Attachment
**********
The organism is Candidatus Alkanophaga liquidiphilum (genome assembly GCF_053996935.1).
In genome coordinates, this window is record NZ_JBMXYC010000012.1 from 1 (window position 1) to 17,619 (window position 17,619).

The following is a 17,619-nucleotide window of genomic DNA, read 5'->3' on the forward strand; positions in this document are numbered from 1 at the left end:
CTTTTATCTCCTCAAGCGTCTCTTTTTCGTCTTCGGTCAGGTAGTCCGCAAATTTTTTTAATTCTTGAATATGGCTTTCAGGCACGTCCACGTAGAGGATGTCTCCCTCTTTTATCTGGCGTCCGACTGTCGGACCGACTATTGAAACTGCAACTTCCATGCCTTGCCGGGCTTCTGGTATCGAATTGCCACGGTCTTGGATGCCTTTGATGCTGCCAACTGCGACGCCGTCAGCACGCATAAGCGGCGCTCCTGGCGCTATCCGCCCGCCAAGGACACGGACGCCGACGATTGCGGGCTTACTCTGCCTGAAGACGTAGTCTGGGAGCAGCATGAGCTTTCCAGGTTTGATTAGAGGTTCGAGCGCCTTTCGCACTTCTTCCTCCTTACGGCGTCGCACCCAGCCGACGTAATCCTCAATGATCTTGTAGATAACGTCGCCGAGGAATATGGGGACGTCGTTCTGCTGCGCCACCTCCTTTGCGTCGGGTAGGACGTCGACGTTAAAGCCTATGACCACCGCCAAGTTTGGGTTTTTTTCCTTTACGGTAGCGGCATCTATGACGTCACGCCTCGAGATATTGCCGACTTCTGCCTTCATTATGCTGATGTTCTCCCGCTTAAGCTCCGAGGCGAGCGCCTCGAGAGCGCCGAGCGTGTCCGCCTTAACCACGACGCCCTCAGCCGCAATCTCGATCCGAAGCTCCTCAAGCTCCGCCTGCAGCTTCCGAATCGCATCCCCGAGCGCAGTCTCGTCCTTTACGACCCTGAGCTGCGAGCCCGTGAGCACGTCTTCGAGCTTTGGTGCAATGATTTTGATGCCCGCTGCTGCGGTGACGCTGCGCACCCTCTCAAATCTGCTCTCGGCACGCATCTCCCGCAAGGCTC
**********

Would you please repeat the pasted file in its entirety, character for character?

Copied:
The organism is Candidatus Alkanophaga liquidiphilum (genome assembly GCF_053996935.1).
In genome coordinates, this window is record NZ_JBMXYC010000012.1 from 1 (window position 1) to 17,619 (window position 17,619).

The following is a 17,619-nucleotide window of genomic DNA, read 5'->3' on the forward strand; positions in this document are numbered from 1 at the left end:
CTTTTATCTCCTCAAGCGTCTCTTTTTCGTCTTCGGTCAGGTAGTCCGCAAATTTTTTTAATTCTTGAATATGGCTTTCAGGCACGTCCACGTAGAGGATGTCTCCCTCTTTTATCTGGCGTCCGACTGTCGGACCGACTATTGAAACTGCAACTTCCATGCCTTGCCGGGCTTCTGGTATCGAATTGCCACGGTCTTGGATGCCTTTGATGCTGCCAACTGCGACGCCGTCAGCACGCATAAGCGGCGCTCCTGGCGCTATCCGCCCGCCAAGGACACGGACGCCGACGATTGCGGGCTTACTCTGCCTGAAGACGTAGTCTGGGAGCAGCATGAGCTTTCCAGGTTTGATTAGAGGTTCGAGCGCCTTTCGCACTTCTTCCTCCTTACGGCGTCGCACCCAGCCGACGTAATCCTCAATGATCTTGTAGATAACGTCGCCGAGGAATATGGGGACGTCGTTCTGCTGCGCCACCTCCTTTGCGTCGGGTAGGACGTCGACGTTAAAGCCTATGACCACCGCCAAGTTTGGGTTTTTTTCCTTTACGGTAGCGGCATCTATGACGTCACGCCTCGAGATATTGCCGACTTCTGCCTTCATTATGCTGATGTTCTCCCGCTTAAGCTCCGAGGCGAGCGCCTCGAGAGCGCCGAGCGTGTCCGCCTTAACCACGACGCCCTCAGCCGCAATCTCGATCCGAAGCTCCTCAAGCTCCGCCTGCAGCTTCCGAATCGCATCCCCGAGCGCAGTCTCGTCCTTTACGACCCTGAGCTGCGAGCCCGTGAGCACGTCTTCGAGCTTTGGTGCAATGATTTTGATGCCCGCTGCTGCGGTGACGCTGCGCACCCTCTCAAATCTGCTCTCGGCACGCATCTCCCGCAAGGCTC